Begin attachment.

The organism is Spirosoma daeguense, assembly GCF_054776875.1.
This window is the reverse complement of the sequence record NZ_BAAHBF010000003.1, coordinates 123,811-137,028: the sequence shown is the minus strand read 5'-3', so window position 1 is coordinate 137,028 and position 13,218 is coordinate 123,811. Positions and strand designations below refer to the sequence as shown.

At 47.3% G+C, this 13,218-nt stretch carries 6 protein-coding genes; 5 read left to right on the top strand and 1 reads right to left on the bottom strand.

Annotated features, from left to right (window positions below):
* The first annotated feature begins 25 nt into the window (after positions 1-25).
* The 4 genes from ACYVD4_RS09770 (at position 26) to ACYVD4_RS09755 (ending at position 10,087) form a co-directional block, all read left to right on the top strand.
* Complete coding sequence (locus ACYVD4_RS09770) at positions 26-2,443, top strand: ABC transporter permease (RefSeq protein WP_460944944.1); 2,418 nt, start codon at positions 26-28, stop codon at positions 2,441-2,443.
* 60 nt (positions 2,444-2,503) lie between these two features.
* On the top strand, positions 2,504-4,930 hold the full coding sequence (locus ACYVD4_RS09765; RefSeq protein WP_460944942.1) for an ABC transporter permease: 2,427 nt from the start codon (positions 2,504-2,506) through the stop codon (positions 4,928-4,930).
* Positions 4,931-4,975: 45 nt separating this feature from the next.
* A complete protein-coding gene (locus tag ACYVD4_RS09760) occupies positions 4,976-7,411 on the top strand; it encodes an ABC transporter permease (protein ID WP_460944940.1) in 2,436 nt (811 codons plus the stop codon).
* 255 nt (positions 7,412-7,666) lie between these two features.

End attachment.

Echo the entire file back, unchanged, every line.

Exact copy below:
The organism is Spirosoma daeguense, assembly GCF_054776875.1.
This window is the reverse complement of the sequence record NZ_BAAHBF010000003.1, coordinates 123,811-137,028: the sequence shown is the minus strand read 5'-3', so window position 1 is coordinate 137,028 and position 13,218 is coordinate 123,811. Positions and strand designations below refer to the sequence as shown.

At 47.3% G+C, this 13,218-nt stretch carries 6 protein-coding genes; 5 read left to right on the top strand and 1 reads right to left on the bottom strand.

Annotated features, from left to right (window positions below):
* The first annotated feature begins 25 nt into the window (after positions 1-25).
* The 4 genes from ACYVD4_RS09770 (at position 26) to ACYVD4_RS09755 (ending at position 10,087) form a co-directional block, all read left to right on the top strand.
* Complete coding sequence (locus ACYVD4_RS09770) at positions 26-2,443, top strand: ABC transporter permease (RefSeq protein WP_460944944.1); 2,418 nt, start codon at positions 26-28, stop codon at positions 2,441-2,443.
* 60 nt (positions 2,444-2,503) lie between these two features.
* On the top strand, positions 2,504-4,930 hold the full coding sequence (locus ACYVD4_RS09765; RefSeq protein WP_460944942.1) for an ABC transporter permease: 2,427 nt from the start codon (positions 2,504-2,506) through the stop codon (positions 4,928-4,930).
* Positions 4,931-4,975: 45 nt separating this feature from the next.
* A complete protein-coding gene (locus tag ACYVD4_RS09760) occupies positions 4,976-7,411 on the top strand; it encodes an ABC transporter permease (protein ID WP_460944940.1) in 2,436 nt (811 codons plus the stop codon).
* 255 nt (positions 7,412-7,666) lie between these two features.